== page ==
3

The House of Representatives in September 2018 passed this bill to ban slaughter or commerce in dog or cat parts for human consumption.


3

Recipes themselves are not protectable as intellectual property and a meal made with a recipe is, therefore, not a derivative work (because the meal is not derivative of the particular expression of the recipe which is entitled to protection). The precise expression of a recipe on a printed page is protectable, but that is all. Ideally, you wouldn't read or ...


3

You clarified in the comments that some examples are wine. According to German law implementing EU law, alcoholic drinks are not covered by the nutrition labeling requirement. Consumer groups demand going beyond EU requirements in this regard, but it hasn't happened yet.


2

EU Regulation 1169/2011 Article 17 requires that The name of the food shall be its legal name. In the absence of such a name, the name of the food shall be its customary name, or, if there is no customary name or the customary name is not used, a descriptive name of the food shall be provided. I am not sure how you look up whether a food has a ...


2

The issue that I think you might face is a trademark problem. You can buy and resell stuff as is, but in re-packaging you might face the question of whether Oreos From Khadloya is confusingly similar to Oreos. There is a case (Farouk Systems, Inc. v. Target Corp. Inc., Case No. 06-20883; 2008 U.S. App. LEXIS 1225) where Target boxed hair stuff into a package:...


2

There isn't likely to be a single universal definition; a word can be defined in different ways for different laws. It's entirely possible that these laws have no more specific definition of "food" than what you've found. In that case, a court interpreting the law would presumably follow the plain meaning rule, under which "ordinary words have their ...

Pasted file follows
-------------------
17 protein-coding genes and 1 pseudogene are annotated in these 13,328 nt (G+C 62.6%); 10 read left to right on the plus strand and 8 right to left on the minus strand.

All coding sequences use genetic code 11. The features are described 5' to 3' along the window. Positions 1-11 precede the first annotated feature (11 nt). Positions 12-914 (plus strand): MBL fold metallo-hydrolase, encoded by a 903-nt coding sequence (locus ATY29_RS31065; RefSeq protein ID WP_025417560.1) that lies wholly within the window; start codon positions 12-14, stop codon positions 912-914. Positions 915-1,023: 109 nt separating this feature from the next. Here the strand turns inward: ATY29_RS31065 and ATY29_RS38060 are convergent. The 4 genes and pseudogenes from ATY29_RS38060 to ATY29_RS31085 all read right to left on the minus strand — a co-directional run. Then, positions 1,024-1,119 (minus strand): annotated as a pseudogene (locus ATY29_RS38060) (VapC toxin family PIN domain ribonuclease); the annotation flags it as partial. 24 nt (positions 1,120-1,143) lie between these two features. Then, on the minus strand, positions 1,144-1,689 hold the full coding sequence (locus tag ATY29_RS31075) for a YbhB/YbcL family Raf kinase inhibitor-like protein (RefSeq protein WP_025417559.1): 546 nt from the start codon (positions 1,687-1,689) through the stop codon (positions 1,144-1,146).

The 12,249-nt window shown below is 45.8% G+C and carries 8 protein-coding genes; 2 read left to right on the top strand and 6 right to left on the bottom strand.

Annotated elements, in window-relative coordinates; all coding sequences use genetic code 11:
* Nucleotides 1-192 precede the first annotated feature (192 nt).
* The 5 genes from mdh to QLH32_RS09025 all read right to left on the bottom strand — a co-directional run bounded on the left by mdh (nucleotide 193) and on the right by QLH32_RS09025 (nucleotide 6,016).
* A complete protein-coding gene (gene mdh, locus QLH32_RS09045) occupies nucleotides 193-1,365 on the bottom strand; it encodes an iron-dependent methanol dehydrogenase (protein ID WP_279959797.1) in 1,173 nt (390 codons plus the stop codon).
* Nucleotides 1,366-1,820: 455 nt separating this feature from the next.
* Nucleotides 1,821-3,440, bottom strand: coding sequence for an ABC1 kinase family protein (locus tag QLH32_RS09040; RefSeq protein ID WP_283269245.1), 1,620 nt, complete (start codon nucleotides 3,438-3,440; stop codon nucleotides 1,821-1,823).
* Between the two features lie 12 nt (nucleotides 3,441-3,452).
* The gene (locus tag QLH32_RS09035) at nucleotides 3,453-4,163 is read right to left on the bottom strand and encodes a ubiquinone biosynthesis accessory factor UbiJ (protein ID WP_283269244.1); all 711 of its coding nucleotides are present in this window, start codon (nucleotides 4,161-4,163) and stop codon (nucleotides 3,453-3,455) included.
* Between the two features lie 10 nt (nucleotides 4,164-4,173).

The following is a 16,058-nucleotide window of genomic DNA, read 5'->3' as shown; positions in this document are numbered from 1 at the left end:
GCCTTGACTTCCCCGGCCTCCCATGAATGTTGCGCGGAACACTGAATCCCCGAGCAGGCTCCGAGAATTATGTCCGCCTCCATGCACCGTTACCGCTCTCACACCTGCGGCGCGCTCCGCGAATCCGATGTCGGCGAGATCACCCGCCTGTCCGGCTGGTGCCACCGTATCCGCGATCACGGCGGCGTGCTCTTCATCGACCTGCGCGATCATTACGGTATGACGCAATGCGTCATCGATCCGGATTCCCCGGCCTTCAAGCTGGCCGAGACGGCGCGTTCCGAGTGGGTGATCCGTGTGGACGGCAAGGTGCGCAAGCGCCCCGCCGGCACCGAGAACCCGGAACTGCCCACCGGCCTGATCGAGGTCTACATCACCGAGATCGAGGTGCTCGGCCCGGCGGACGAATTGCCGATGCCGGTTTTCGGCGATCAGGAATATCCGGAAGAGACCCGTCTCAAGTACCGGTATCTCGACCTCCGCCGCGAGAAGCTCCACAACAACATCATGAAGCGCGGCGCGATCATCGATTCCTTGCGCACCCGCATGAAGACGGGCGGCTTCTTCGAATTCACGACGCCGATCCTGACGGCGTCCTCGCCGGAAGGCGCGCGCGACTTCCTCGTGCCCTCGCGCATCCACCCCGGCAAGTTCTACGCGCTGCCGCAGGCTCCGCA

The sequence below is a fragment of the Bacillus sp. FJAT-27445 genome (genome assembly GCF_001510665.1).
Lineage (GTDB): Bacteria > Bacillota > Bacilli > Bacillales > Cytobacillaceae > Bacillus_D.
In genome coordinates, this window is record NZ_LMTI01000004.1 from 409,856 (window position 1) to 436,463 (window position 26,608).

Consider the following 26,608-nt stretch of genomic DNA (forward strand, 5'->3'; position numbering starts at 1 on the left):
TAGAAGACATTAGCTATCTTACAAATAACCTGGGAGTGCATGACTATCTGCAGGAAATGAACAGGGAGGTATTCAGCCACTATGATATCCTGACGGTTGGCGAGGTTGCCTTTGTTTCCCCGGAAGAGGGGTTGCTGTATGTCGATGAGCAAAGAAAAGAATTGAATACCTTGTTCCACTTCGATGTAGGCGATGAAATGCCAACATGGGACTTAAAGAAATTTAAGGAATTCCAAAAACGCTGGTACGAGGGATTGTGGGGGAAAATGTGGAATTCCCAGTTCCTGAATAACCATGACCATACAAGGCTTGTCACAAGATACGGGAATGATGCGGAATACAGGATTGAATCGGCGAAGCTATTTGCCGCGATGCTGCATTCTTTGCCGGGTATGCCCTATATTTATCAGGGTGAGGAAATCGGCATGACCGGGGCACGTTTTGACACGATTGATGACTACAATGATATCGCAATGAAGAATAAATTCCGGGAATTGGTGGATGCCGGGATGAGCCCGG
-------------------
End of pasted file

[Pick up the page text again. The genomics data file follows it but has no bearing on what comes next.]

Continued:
2

I don't see why sending them seperately should be illegal. Kinder Surprise chocolate eggs are illegal in the USA under 21 U.S. Code § 342 - Adulterated food (emphasis mine): A food shall be deemed to be adulterated— [...] (d) Confectionery containing alcohol or nonnutritive substance If it is confectionery, and— (1) has partially or ...


2

Unfortunately you cannot, the only solution is to stop at a shop after school finishes and buy an energy drink from there. Then you can drink it as you are not at school anymore.


2

The FDA is a federal agency and is not going to be a first investigator for a local food or health issue. Contact your local city/county health department with your story and ask them how to get the food sample to them; and ask them if they have any health violations on file for the buffet restaurant. There are urban legends about the meat(s) that have ...


2

But they do this with ever single other item to, how do they get away with this, or pay for the rights? There are different approaches. One solution is to copy in a way that does not infringe any legal rights of the original producer. It is a common misconception that "copying is forbidden" in general, but this is not true. Rather, there are various ...


2

FD&C allows keeping of trade secrets. CFR says the inactive ingredients must be disclosed when a safety factor. Let's say we have an inactive ingredient that is a trade secret that is also a safety factor. That is incorrect. In terms of medicines, it says the inactive ingredients must be listed, not that they must only be listed if they are a safety ...